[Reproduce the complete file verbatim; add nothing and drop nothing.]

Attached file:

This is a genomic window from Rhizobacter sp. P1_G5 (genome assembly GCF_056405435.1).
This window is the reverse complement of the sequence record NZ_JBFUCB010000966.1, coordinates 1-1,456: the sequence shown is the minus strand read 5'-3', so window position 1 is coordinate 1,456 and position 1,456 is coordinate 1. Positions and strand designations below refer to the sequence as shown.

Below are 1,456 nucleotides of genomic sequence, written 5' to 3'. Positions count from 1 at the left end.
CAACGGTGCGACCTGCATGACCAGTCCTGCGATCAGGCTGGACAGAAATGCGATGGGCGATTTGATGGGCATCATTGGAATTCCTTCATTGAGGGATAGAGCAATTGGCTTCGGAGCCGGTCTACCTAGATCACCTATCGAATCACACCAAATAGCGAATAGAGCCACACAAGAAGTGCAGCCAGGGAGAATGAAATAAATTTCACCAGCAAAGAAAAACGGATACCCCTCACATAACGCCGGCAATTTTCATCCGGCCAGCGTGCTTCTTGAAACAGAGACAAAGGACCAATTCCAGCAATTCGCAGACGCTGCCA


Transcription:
This is a genomic window from Rhizobacter sp. P1_G5 (genome assembly GCF_056405435.1).
This window is the reverse complement of the sequence record NZ_JBFUCB010000966.1, coordinates 1-1,456: the sequence shown is the minus strand read 5'-3', so window position 1 is coordinate 1,456 and position 1,456 is coordinate 1. Positions and strand designations below refer to the sequence as shown.

Below are 1,456 nucleotides of genomic sequence, written 5' to 3'. Positions count from 1 at the left end.
CAACGGTGCGACCTGCATGACCAGTCCTGCGATCAGGCTGGACAGAAATGCGATGGGCGATTTGATGGGCATCATTGGAATTCCTTCATTGAGGGATAGAGCAATTGGCTTCGGAGCCGGTCTACCTAGATCACCTATCGAATCACACCAAATAGCGAATAGAGCCACACAAGAAGTGCAGCCAGGGAGAATGAAATAAATTTCACCAGCAAAGAAAAACGGATACCCCTCACATAACGCCGGCAATTTTCATCCGGCCAGCGTGCTTCTTGAAACAGAGACAAAGGACCAATTCCAGCAATTCGCAGACGCTGCCA